Low FODMAP sweet savoury granola
Gluten free almond granola
Low FODMAP homemade granola
Gluten free crunchy sweet granola

Nutty olive oil low FODMAP granola! When it comes to the start of the year, I’m all about taking it easy and giving yourself a bit of a break. I’ve been reading Period Power by Masie Hill and I’ve never been more into the idea that we should be listening to our bodies! And not only embracing and getting the most out of our cycles, but out of the real seasons (Masie refers to the different stages of your cycle as seasons in her book) too.

After the craziness of December, January and February have been a welcome calm, with many nights spent on the sofa in front of the telly, lots of walks, and recently, dinners and drinks with a cheeky game of cards (nomination wist is the current fave). I’ve been embracing the simpler, more routine days (at least on some weeks) and giving myself a chance to relax and enjoy the small things, all while taking stock of last year and thinking about some goals for this year too.

Some of the things I’ve been loving over the last six weeks:

  • Sunny mornings, when dappled light shines through my kitchen window
  • Coffee catch ups with work and life friends I haven’t seen in far too long
  • Late night walks – helps the gut digest! – devising life plans
  • A local power cut that lasted all night and ended in a candlelit steak dinner
  • Finishing off decorating our flat
  • Pub drinks with loved ones
  • Upping my food photography game, thanks to Leiths School of Food & Wine
  • Classes at my local gym (I like 45 minute circuit-type ones, or kick boxing, then yoga which is always good for my tum)
  • A few fun events in central – making pizzas with AEG, and celebrating all things maple syrup with Maple from Canada UK
  • Planning holidays, including a big LA – San Fran road trip we’ve been saving up for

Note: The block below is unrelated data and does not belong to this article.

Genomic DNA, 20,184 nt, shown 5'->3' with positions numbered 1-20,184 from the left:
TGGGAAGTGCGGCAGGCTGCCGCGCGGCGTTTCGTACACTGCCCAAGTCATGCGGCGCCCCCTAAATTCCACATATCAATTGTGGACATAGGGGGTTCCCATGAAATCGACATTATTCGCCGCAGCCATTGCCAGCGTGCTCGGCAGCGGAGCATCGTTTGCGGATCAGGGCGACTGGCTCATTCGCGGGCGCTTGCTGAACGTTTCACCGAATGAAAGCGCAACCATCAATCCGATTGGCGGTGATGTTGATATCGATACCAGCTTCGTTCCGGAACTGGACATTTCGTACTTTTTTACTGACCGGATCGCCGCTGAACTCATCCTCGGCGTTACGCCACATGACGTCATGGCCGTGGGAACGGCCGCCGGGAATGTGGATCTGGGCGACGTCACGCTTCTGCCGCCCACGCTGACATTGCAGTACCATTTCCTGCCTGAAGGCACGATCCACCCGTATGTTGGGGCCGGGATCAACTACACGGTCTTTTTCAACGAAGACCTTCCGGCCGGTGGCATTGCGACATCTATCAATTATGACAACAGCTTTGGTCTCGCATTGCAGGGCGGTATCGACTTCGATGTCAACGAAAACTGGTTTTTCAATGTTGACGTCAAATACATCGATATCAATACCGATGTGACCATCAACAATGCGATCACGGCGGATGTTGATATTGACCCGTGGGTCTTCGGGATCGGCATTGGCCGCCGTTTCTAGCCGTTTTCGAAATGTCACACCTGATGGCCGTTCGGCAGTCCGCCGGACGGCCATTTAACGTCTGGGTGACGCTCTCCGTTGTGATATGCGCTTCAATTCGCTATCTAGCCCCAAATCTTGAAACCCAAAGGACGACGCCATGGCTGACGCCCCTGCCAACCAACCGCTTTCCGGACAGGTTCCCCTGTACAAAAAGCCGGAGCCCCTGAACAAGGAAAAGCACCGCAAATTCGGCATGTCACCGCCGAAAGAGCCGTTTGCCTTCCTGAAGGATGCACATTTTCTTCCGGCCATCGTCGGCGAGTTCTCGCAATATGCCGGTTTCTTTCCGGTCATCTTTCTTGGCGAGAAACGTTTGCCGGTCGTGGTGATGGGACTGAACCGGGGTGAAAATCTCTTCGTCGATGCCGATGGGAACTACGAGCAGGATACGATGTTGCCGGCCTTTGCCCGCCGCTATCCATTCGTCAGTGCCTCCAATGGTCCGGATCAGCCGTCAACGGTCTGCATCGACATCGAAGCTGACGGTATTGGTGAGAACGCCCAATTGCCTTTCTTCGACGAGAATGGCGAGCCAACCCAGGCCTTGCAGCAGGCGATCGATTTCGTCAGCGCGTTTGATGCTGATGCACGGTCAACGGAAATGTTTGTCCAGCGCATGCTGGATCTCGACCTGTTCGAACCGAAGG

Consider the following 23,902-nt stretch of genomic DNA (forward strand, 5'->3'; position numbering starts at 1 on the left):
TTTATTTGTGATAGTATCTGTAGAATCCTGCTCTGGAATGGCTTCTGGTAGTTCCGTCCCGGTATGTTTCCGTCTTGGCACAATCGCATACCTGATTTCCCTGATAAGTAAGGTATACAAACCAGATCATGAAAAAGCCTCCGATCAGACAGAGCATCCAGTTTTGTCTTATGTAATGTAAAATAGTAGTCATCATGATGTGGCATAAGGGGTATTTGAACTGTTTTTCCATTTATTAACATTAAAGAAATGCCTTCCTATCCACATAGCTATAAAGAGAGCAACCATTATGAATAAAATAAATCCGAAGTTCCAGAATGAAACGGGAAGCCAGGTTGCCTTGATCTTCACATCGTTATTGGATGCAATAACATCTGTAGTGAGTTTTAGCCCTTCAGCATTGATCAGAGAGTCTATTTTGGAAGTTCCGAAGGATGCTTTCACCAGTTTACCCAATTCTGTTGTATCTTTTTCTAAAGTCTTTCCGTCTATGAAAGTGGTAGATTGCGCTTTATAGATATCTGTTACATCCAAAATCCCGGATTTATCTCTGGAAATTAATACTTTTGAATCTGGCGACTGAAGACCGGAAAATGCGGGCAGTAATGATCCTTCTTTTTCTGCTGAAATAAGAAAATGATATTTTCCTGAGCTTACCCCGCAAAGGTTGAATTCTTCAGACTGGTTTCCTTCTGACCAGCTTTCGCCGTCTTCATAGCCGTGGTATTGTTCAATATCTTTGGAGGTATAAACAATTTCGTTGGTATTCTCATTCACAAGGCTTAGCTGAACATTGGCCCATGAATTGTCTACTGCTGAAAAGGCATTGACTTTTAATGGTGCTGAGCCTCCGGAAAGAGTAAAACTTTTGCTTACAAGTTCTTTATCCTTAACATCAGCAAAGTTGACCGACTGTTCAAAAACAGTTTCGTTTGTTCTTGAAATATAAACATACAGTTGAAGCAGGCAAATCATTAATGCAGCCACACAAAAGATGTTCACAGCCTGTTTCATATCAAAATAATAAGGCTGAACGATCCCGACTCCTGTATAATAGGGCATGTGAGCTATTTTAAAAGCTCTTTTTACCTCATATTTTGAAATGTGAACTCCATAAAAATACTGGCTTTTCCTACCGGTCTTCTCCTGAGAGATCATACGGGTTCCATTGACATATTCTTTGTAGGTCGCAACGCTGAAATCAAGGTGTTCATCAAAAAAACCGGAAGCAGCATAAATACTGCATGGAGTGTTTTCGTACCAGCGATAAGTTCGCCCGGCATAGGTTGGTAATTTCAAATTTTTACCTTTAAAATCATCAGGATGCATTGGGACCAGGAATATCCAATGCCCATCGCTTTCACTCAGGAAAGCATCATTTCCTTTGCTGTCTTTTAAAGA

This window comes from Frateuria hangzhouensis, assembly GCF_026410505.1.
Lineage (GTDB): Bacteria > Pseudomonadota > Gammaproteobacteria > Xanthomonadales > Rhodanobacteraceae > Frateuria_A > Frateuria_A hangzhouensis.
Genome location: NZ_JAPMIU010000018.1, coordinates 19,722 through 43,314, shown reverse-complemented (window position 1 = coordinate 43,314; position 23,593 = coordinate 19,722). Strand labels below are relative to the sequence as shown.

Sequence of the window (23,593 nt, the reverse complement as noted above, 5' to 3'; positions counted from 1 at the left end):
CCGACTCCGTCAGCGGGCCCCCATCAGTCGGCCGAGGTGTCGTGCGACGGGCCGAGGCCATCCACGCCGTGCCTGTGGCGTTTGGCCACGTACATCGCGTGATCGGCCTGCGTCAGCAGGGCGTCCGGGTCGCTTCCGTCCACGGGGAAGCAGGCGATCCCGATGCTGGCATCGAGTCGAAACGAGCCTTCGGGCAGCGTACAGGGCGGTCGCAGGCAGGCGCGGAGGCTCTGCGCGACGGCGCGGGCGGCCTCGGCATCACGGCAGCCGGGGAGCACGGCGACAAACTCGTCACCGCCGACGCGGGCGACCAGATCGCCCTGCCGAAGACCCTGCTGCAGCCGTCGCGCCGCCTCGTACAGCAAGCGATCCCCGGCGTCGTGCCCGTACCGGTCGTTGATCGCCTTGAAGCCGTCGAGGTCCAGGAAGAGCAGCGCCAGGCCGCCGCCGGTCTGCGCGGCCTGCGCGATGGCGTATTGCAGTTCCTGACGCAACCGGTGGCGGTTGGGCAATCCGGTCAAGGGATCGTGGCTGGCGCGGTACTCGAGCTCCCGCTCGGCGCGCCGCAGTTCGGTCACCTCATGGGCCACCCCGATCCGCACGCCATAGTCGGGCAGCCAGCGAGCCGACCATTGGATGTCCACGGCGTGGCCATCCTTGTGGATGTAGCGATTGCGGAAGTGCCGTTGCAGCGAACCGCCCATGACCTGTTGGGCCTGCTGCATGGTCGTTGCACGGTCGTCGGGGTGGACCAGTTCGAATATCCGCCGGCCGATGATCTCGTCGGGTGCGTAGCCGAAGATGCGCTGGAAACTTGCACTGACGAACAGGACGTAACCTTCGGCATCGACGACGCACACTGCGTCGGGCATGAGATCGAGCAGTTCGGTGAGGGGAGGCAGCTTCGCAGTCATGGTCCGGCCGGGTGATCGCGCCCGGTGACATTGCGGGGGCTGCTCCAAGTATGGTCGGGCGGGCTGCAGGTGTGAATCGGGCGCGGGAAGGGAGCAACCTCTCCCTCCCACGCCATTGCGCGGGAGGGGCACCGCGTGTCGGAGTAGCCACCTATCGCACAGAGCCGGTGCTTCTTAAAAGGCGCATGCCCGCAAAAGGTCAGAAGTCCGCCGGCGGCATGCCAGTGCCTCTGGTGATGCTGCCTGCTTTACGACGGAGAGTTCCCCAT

• Cheer, on Netflix! Jerry you sweet sweet angel
  • The Goop Lab, on Netflix! Some of the episodes weren’t for me but I can’t help think Gwyneth Paltrow is a genius
  • Jane the Virgin, on Netflix! Can you see a pattern here…
Emma Hatcher low FODMAP granola

As well as all of the above, I’ve been loving cooking. With things a bit less hectic, I’ve been going through my huge stash of cookbooks and picking out recipes that I’ve had my eye on for a while. The latest was a lower FODMAP version of Claire Thomson’s Massaman curry from her brilliant cookbook, New Kitchen Basics. A rich, mild Thai curry, it’s so delicious.¬†For breakfast I’ve been getting back in to overnight oats or granola, with milk or yogurt. And after playing around in the kitchen the other day, I came up with this recipe and couldn’t wait to share. This nutty olive oil low FODMAP granola has become my go-to bake on a Sunday morning for the week ahead. Think sweet, but not too sweet, with crunchy clumpy bits that soften oh-so-slightly when swirled into cold milk. I like the oats for the fibre (keeping it real) and the fact that this granola makes such a great snack too.

I never used to put egg white in granola recipes, but I kept spotting more and more recipes including it. Turns out, those including it were pretty wise, because it really does help keep things crisp and light. You could add millet or quinoa instead of half the oats if you like, and play around with the olive oil and maple syrup depending on how sweet you like things.


Crunchy sweet low FODMAP granola prep

Photographs by Emma Croman.

1 hour
Serves 8


40g olive oil
120ml maple syrup
2 teaspoons flaky salt
350g rolled oats (gluten free if needed)
100g mixed nuts, roughly chopped (I like almonds, walnuts, pecans and/or macadamias)
50g pumpkin seeds
1 large egg white


Preheat your oven to 160C, gas mark 3 and line a baking tray with baking paper.

Combine all of the ingredients in a bowl and toss to mix until everything is evenly coated. Tip the mixture on to your baking tray and spread into a single layer.

Bake until everything is crispy and golden brown, around 50-60 minutes. Stir every 20 minutes or so while baking, to make sure everything cooks evenly.

Let cool completely before storing in glass jars or containers of your choice. It will last about a week.